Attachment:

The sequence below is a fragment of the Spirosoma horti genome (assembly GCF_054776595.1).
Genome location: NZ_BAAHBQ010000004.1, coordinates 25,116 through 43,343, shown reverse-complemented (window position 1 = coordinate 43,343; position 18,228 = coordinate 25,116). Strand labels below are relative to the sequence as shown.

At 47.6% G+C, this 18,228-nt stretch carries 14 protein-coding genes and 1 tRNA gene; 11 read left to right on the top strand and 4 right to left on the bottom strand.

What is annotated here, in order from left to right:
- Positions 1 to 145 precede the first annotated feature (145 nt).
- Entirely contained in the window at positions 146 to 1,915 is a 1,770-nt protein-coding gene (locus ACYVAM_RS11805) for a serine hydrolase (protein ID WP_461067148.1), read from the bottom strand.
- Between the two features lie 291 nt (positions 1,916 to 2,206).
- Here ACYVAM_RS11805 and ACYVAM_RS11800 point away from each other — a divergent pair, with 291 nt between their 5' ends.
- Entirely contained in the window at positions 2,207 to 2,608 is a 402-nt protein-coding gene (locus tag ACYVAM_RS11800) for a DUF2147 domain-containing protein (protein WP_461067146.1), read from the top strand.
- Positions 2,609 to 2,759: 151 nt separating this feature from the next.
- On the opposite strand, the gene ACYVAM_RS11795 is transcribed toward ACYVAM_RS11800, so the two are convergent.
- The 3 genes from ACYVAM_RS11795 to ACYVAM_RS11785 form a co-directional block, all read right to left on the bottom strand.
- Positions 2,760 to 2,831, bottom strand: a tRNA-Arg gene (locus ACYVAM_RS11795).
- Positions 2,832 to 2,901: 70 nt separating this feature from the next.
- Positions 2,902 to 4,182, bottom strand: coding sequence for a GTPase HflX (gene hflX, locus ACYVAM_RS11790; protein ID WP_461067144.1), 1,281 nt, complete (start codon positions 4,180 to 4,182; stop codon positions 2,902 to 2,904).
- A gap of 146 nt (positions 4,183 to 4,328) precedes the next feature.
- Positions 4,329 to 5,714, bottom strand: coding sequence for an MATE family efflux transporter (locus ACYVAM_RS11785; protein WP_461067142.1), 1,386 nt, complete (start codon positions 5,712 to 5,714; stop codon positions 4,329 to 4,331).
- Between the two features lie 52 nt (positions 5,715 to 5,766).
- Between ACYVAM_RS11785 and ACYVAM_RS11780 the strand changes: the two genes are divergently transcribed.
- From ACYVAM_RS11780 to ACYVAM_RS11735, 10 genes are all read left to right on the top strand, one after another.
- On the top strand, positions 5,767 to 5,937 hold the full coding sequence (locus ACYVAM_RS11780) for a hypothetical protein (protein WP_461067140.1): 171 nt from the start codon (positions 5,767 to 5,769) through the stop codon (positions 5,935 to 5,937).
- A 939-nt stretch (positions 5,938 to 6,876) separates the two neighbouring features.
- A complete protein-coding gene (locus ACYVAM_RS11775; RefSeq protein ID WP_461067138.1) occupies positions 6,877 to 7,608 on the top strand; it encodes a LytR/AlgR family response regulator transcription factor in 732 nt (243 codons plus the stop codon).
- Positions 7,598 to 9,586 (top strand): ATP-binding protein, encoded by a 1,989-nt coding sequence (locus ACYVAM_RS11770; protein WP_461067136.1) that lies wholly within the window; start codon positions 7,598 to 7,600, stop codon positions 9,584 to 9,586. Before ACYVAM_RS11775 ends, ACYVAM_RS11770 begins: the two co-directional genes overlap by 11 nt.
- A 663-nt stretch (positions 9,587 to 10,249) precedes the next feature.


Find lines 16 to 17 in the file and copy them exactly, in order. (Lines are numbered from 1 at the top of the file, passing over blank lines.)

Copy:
- A gap of 146 nt (positions 4,183 to 4,328) precedes the next feature.
- Positions 4,329 to 5,714, bottom strand: coding sequence for an MATE family efflux transporter (locus ACYVAM_RS11785; protein WP_461067142.1), 1,386 nt, complete (start codon positions 5,712 to 5,714; stop codon positions 4,329 to 4,331).